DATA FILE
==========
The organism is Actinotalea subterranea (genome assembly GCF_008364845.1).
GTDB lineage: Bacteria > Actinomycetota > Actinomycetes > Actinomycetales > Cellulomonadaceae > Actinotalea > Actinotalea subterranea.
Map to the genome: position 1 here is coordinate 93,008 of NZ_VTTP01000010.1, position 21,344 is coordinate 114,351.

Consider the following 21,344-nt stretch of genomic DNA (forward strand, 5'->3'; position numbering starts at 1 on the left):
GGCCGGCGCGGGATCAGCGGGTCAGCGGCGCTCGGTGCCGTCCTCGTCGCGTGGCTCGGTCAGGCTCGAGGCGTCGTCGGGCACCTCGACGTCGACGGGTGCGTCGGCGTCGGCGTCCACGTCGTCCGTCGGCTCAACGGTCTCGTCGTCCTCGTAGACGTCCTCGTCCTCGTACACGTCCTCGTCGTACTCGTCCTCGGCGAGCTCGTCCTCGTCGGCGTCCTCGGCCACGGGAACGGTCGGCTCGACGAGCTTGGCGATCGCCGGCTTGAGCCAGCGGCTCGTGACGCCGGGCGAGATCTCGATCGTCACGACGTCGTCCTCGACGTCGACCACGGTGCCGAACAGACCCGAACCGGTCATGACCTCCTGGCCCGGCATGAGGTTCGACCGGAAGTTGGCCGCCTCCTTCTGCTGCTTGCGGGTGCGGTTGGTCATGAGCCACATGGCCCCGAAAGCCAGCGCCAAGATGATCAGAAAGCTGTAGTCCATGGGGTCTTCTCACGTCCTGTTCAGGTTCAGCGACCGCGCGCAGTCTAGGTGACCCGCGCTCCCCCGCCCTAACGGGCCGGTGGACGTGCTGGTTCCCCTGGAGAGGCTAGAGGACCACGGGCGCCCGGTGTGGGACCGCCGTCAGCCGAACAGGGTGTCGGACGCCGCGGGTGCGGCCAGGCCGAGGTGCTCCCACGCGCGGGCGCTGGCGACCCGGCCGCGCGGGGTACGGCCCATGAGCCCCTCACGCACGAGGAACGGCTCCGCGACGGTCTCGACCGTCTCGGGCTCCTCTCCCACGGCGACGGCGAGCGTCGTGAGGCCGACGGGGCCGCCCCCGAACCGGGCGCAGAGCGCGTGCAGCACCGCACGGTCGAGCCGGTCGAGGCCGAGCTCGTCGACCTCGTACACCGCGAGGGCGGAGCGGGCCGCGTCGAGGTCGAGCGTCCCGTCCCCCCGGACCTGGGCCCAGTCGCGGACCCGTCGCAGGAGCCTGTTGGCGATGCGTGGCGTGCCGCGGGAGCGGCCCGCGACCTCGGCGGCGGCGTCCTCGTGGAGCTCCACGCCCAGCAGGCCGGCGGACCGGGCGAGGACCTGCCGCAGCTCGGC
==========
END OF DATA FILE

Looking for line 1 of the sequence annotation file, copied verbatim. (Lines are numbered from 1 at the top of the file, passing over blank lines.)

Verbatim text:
The organism is Actinotalea subterranea (genome assembly GCF_008364845.1).